Facebook, Google, SCMP band together to spur Hong Kong’s growth in digital advertising
Facebook Inc, Google Inc and the South China Morning Post have formed a group to set guidelines and standards to support the steady rise of online and mobile advertising in Hong Kong.
“Our goal is to make digital marketing useful to more advertisers in Hong Kong, especially the local and international brands,” said Kevin Huang, the chief executive at digital advertising agency Pixels, one of seven founding members of the Digital Marketing Association of Hong Kong (DMA). “We want advertisers to better understand the digital ecosystem and cultivate new talent to further develop the industry.”
Huang said the DMA expected to set the proposed guidelines at “some time next year”.
The other founding members of the DMA are Yahoo, Next Digital, and media measurement and analytics company comScore. The DMA has signed up 29 new members as of Wednesday.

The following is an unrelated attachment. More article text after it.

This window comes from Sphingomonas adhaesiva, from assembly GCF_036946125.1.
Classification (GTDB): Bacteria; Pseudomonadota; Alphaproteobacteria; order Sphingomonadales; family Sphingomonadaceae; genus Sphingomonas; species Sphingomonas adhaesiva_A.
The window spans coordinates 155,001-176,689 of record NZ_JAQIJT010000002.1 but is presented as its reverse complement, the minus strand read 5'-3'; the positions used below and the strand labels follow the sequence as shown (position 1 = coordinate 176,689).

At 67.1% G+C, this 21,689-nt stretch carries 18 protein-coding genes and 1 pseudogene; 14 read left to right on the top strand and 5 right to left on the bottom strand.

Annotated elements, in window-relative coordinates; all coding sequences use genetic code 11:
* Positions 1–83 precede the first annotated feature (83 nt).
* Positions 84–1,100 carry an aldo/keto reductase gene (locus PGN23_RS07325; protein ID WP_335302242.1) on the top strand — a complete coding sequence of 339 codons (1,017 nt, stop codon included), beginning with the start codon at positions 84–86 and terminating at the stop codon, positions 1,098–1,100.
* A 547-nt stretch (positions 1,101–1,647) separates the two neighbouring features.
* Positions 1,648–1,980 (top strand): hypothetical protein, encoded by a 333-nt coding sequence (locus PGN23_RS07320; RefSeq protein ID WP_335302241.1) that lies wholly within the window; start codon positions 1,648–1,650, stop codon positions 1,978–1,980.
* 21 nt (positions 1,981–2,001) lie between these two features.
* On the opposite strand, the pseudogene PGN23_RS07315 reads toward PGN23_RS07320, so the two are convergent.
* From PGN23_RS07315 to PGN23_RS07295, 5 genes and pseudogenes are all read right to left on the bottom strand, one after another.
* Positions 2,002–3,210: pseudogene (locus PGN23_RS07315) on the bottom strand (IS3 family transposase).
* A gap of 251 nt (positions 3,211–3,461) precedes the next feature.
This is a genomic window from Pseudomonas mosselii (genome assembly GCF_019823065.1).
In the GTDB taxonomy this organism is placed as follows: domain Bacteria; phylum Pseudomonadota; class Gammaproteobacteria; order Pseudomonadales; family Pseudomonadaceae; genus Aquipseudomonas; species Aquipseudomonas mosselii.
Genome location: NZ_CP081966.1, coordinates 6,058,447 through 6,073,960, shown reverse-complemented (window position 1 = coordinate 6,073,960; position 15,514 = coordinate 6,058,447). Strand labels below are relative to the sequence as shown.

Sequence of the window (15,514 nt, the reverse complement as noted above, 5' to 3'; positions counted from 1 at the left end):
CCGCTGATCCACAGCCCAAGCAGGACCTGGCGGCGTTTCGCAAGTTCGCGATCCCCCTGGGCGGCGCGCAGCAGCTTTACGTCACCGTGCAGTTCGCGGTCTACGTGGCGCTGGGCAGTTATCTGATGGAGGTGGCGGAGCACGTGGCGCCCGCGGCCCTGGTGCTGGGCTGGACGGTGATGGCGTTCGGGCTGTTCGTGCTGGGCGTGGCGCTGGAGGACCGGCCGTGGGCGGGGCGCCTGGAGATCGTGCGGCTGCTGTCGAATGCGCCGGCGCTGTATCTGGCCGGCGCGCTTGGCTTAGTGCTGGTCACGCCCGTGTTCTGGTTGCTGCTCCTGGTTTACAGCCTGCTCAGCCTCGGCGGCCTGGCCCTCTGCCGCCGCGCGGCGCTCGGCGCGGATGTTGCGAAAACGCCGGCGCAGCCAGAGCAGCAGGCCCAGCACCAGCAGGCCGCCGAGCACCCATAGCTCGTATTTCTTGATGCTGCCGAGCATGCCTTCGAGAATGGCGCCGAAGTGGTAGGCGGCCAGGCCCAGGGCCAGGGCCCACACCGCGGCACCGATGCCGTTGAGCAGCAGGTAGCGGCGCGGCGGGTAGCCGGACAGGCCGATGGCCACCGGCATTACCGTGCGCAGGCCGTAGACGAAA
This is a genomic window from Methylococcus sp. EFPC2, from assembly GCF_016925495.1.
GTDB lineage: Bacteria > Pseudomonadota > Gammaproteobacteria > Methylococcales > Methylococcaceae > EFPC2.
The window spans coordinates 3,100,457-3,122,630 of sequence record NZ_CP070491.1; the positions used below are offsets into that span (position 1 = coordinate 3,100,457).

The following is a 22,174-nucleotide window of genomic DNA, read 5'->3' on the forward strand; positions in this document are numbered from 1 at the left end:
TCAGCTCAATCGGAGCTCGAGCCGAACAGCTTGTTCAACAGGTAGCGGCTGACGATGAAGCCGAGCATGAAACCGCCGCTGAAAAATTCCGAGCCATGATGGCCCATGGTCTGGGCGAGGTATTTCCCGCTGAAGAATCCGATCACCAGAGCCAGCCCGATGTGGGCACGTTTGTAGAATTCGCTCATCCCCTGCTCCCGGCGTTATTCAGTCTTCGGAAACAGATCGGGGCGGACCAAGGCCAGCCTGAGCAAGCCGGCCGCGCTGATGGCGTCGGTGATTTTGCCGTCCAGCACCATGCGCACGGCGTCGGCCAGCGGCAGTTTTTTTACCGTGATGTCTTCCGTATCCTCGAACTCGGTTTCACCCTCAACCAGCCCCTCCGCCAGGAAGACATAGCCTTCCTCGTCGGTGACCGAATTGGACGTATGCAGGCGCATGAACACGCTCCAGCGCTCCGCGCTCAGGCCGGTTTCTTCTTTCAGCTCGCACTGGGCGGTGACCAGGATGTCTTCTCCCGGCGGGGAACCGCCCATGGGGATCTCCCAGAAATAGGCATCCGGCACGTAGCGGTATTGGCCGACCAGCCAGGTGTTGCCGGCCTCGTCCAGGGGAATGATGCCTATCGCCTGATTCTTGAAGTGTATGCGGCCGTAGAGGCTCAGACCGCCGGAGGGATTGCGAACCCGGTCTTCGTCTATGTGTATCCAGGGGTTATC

Global consultancy PwC has helped fan optimism over the future of digital marketing in Hong Kong, following its prediction in June that the city’s internet advertising market will be worth US$1.07 billion by 2020.
Digital advertising is also expected to overtake broadcast television revenue globally this year, and hit US$260 billion by 2020, fuelled by the growth of paid search, such as Google AdWords, according to PwC.
By venturing into the role of a standard setter in digital advertising, media organisations including the Post can better transform themselves from legacy publishers into the digital media, said Elsie Cheung, chief operating officer at the Post.
“We also believe that context is important. So when the right piece of content is paired in the right context, a brand’s advertising message becomes extremely powerful,” Cheung said.
The DMA is not alone in spurring more digital advertising engagements since other organisations, such as the Hong Kong Association of Interactive Marketing, have been ahead.
Huang said the DMA’s members were all focused on the major brands, while others promote small businesses.